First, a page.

A study published in Cancer Cell describes the identification and functional characterization of proteins that confer metastatic and invasive properties to early stage primary melanomas, the most deadly form of skin cancer in humans. The studies were conducted in the laboratories Lynda Chin, M.D., and Ron DePinho, M.D., from the Belfer Institute for Applied Sciences and Dana Farber Cancer Institute, and David Rimm, M.D., Ph.D. of Yale University. The researchers are the Scientific Founders of Metamark Genetics, Inc., a privately-held oncology-focused molecular diagnostics company.

“The findings from this study represent an important milestone in our efforts to predict whether or not an early melanoma lesion will eventually progress to metastatic and deadly disease,” said Dr. Chin. “Moreover, since these proteins are functionally involved in the tumor progression, they are also potential drug target candidates.”

Arising from moles
Melanoma is a form a cancer that originates in pigment-forming cells, or melanocytes, and is most commonly found in the skin where it typically arises from moles. In the United States alone, there were 68,130 new cases of melanoma last year, and approximately 8,700 deaths from the disease.

Six crucial genes
Cancer Cell study investigators utilized a novel approach that involved integrating results from refined, genetically engineered mouse models with human cancer data and subsequent functional studies. The researchers were able to identify and validate six genes that are crucial for invasion and metastatic behavior of cutaneous melanomas.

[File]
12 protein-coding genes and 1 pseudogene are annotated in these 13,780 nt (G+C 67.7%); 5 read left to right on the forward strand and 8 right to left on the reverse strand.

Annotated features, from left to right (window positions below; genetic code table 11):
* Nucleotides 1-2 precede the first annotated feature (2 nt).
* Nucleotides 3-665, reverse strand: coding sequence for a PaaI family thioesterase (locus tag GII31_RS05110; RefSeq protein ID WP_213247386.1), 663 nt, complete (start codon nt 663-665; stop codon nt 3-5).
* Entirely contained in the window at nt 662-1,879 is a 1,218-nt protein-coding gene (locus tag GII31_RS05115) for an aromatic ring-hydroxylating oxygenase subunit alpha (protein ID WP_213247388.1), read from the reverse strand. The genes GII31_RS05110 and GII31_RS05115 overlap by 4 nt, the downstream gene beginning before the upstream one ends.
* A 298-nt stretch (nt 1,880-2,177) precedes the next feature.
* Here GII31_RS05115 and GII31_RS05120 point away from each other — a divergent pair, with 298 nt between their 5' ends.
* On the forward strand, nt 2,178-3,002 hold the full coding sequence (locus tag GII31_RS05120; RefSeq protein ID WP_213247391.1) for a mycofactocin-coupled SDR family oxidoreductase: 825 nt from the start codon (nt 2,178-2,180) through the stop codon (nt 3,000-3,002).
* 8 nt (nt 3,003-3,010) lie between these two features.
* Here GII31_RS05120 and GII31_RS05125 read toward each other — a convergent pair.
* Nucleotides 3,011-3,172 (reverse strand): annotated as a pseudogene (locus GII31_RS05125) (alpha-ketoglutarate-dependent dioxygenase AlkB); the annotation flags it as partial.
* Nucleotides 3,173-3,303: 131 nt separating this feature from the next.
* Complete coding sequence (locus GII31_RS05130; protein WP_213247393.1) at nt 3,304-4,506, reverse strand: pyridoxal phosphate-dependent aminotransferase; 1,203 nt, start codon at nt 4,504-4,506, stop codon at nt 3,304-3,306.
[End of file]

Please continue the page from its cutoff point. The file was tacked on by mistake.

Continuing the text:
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Aggressive behavior of melanoma
“We believe that these findings significantly contribute to our molecular understanding of malignant melanoma with the potential to improve methods of defining prognosis and selection of optimal treatment strategies for patients with this disease,” said Dr. Chin. “Our functional studies show that these proteins are driving the aggressive behavior of melanoma. Further, when they are expressed across other tumor types they may play a similar role. This is supported by the fact that when we analyzed human breast cancer samples, some of these proteins were also able to predict the prognosis for patients with these tumors.”

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Early stage melanoma
Metamark has exclusively licensed a portfolio of technologies, including those described in this manuscript, from the Dana Farber Cancer Institute. Based on the results of the Cancer Cell study, the company is developing a novel test for determining the prognosis of early stage melanoma.

Functional identification of molecules
“The reported Cancer Cell findings are of great importance for Metamark and further our efforts to predict the prognosis of early stage cancers, including malignant melanoma,” said Peter Blume-Jensen, M.D., Ph.D., Chief Scientific Officer of Metamark. “This research is a concrete example of the value provided through the functional identification of molecules that play a direct role in tumor aggressiveness and supports Metamark’s founding principle that early stage tumors contain key molecular information about their progression propensity. Our next goal is to incorporate markers such as these into molecular tests that will enable the identification of patients at high risk for progression independent of traditional risk parameters, such as lymph node status and thickness of the primary lesions.”

For more Information:
Scott KL, Nogueira C, Heffernan TP, Van Doorn R, Dhakal S, et al Proinvasion Metastasis Drivers in Early-Stage Melanoma Are Oncogenes Cancer Cell (12 july 2011) 20(1) pp. 92 – 103

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